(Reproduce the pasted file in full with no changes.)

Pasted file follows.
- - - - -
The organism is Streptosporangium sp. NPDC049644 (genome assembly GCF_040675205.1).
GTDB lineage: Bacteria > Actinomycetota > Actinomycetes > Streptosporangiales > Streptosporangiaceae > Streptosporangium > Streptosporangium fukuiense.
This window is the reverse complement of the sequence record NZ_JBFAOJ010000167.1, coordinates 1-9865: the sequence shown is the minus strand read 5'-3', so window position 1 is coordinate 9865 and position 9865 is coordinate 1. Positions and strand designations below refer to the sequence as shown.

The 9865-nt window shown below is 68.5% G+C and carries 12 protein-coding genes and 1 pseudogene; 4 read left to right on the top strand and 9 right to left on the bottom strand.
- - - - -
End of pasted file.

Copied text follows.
The organism is Streptosporangium sp. NPDC049644 (genome assembly GCF_040675205.1).
GTDB lineage: Bacteria > Actinomycetota > Actinomycetes > Streptosporangiales > Streptosporangiaceae > Streptosporangium > Streptosporangium fukuiense.
This window is the reverse complement of the sequence record NZ_JBFAOJ010000167.1, coordinates 1-9865: the sequence shown is the minus strand read 5'-3', so window position 1 is coordinate 9865 and position 9865 is coordinate 1. Positions and strand designations below refer to the sequence as shown.

The 9865-nt window shown below is 68.5% G+C and carries 12 protein-coding genes and 1 pseudogene; 4 read left to right on the top strand and 9 right to left on the bottom strand.